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Congress nudges Trump toward Gulf missile defense

Congress is trying to revive US-led talks for a GCC-wide missile shield against Iran that have stalled amid tensions with Qatar.
An American made Patriot missile launcher of the Kuwait Air Force, used
to shoot down incoming ballistic missiles, is deployed in an undated
file photograph. A U.S. Patriot missile battery may have engaged a
British Royal Air Force aircraft near

the Kuwaiti border on Sunday, a Pentagon spokesman said. REUTERS/Kuwait
Ministry of Defence - RP3DRINEPZAA

Congress is pressing the Donald Trump administration to revive a US push for a Gulf-wide missile defense shield to defend against Iran that has stalled amid a diplomatic squabble with Qatar.

Annual defense authorization legislation released today by the House Armed Services Committee calls on the Gulf Cooperation Council (GCC) to take “meaningful steps” toward building an “interoperable ballistic missile threat” that emphasizes “information sharing” and includes “early warning and tracking data.” The bill also recommends that the United States continue missile defense exercises in the region and increase relevant arms sales.

The new language is aimed at figuring out “who’s going to shoot at … what incoming missiles so we can preserve inventory of the defensive missile interceptors,” a committee staffer told Al-Monitor. “It’s a continuing priority of the committee to work with our allies who bought US hardware to make sure that we are as interoperable and integrated as possible to be as effective as possible on a bad day.”

The United States has been pushing for GCC members to fuse their missile defense capabilities since at least 2014, the committee points out in the bill. All six GCC members — Saudi Arabia, the United Arab Emirates, Qatar, Kuwait, Bahrain and Oman — have acquired US-made radars and interceptors but have fallen behind on plans to integrate them, in part because of a Saudi-led blockade of Qatar over its ties to Islamist groups and Iran.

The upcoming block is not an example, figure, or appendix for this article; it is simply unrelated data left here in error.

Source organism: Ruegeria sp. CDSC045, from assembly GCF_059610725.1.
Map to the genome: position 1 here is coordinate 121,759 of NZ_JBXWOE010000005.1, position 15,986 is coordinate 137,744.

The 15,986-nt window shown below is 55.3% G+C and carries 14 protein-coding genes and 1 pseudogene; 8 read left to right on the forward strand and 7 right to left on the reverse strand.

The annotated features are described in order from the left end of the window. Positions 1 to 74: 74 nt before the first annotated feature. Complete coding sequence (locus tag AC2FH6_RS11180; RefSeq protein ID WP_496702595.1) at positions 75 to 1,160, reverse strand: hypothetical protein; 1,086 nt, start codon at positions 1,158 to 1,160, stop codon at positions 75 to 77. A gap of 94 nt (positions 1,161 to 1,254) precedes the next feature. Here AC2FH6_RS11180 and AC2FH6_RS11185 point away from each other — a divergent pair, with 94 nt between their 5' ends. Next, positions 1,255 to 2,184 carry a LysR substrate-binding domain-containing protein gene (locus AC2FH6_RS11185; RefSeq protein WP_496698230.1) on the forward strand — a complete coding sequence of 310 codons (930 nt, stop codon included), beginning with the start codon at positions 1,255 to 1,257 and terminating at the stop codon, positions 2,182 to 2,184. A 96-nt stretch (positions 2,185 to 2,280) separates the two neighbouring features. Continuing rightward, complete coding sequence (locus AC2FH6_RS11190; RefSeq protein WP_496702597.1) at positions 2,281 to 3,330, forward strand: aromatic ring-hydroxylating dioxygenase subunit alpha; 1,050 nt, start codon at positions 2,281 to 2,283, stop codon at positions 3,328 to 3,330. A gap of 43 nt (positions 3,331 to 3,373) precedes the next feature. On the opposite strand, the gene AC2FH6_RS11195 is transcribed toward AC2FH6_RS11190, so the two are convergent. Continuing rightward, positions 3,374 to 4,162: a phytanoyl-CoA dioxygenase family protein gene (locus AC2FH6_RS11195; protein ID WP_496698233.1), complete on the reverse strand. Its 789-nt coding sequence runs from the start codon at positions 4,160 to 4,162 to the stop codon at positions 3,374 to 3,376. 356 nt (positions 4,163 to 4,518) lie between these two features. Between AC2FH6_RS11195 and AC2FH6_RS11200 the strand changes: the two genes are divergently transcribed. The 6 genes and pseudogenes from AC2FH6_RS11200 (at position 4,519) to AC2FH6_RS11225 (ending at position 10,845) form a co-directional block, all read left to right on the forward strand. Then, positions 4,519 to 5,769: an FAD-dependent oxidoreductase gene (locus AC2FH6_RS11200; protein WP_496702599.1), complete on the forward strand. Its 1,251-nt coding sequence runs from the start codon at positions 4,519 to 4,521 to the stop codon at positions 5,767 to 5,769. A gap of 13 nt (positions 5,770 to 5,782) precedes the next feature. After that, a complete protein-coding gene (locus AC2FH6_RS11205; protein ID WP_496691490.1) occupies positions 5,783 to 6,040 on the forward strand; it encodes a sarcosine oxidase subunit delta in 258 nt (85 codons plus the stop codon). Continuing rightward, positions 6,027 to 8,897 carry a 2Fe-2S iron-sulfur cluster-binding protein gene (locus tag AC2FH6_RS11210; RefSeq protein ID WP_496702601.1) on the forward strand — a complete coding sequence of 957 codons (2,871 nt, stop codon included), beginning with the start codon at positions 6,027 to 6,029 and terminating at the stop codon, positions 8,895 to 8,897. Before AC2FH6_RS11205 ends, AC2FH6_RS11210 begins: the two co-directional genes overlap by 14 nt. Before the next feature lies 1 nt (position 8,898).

“The big problem right now is political,” said Frank Rose, a former assistant secretary of state who headed up US-GCC missile shield talks under President Barack Obama. “The GCC is not NATO. We’re not going to have GCC concepts of operations and rules of engagement.”

The threat from Tehran, which is believed to possess the largest arsenal of short- and medium-range ballistic missiles in the region, has come into renewed focus ahead of Trump’s announcement Tuesday on whether he plans to remain in the Iran nuclear deal. The House bill also includes language urging “unity and cohesion” among GCC members in the face of “growing threats” from Iran and proclaiming that “the timely normalization of diplomatic, security and economic relationships is in the best interest of the United States.”

The looming threat hasn’t been lost on Iran’s Gulf neighbors. Over the past decade, GCC countries have pursued major purchases of US missile defenses, with the UAE buying Terminal High Altitude Aerial Defense (THAAD) batteries, the most sophisticated land-based missile defense system the US exports, during the Obama administration. And Riyadh inked a $15 billion deal for a batch of the Lockheed Martin systems in October after flirting with buying a Russian-made alternative.

Oman is also in negotiations to buy the system. And the State Department approved a sale to Qatar in 2012, but it remains on hold because of “budget difficulties and operational concerns,” according to a March 1 report from the Congressional Research Service.

Under Obama's Secretary of State John Kerry, the United States also approved the sale of an early warning system to support the entire Gulf bloc, setting a new precedent on US military sales to the region that could help backstop a more integrated missile defense. The United States also has Patriot batteries deployed in every GCC country except Oman.

New Secretary of State Mike Pompeo has targeted a September date for a GCC-wide meeting to patch up the Qatar rift, and Rose said the White House should lead a push to get countries to share sensor data to get a better picture of the Iran threat.

“Sometimes your neighbor is better positioned to help you defend your own territory than you are,” Rose said.

Even as Saudi Arabia, the UAE and Qatar have frozen most trade ties and engaged in a media and lobbying tug-of-war, they maintain limited cooperation in the region, which gives experts hope of a compromise on missile defense.

For example, Qatar, which has the world’s third-largest natural gas reserves, still sends liquefied natural gas to Dubai through a bilateral pipeline. And after Saudi Crown Prince Mohammed bin Salman visited the White House in March, officials in Riyadh lauded Qatar’s recent efforts to fight terrorism, including deals struck with the US Justice and Treasury departments last year.

The renewed call for an integrated Gulf missile defense strategy comes as Congress is asking for the Defense and State departments to submit a report summarizing US efforts to develop and implement a strategy with foreign partners to counter Iran’s “destabilizing” activities in the Middle East. House aides have not indicated which countries would be involved in the strategy, which would include collaborating on intelligence, surveillance and reconnaissance, as well as deploying mine countermeasures.